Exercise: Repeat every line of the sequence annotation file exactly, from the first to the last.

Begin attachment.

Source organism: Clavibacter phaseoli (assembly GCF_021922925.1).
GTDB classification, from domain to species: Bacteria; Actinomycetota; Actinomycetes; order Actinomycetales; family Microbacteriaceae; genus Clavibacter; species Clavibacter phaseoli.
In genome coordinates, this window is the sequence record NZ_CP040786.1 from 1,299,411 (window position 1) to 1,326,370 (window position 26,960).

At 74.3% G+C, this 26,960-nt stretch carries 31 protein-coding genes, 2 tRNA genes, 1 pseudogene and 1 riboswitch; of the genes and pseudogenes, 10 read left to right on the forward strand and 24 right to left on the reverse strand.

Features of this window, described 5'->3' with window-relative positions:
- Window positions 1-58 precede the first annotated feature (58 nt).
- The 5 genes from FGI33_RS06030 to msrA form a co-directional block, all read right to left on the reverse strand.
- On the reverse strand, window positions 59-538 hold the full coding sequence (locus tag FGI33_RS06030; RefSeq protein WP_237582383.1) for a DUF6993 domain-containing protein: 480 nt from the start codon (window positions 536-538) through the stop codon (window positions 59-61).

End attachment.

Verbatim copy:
Source organism: Clavibacter phaseoli (assembly GCF_021922925.1).
GTDB classification, from domain to species: Bacteria; Actinomycetota; Actinomycetes; order Actinomycetales; family Microbacteriaceae; genus Clavibacter; species Clavibacter phaseoli.
In genome coordinates, this window is the sequence record NZ_CP040786.1 from 1,299,411 (window position 1) to 1,326,370 (window position 26,960).

At 74.3% G+C, this 26,960-nt stretch carries 31 protein-coding genes, 2 tRNA genes, 1 pseudogene and 1 riboswitch; of the genes and pseudogenes, 10 read left to right on the forward strand and 24 right to left on the reverse strand.

Features of this window, described 5'->3' with window-relative positions:
- Window positions 1-58 precede the first annotated feature (58 nt).
- The 5 genes from FGI33_RS06030 to msrA form a co-directional block, all read right to left on the reverse strand.
- On the reverse strand, window positions 59-538 hold the full coding sequence (locus tag FGI33_RS06030; RefSeq protein WP_237582383.1) for a DUF6993 domain-containing protein: 480 nt from the start codon (window positions 536-538) through the stop codon (window positions 59-61).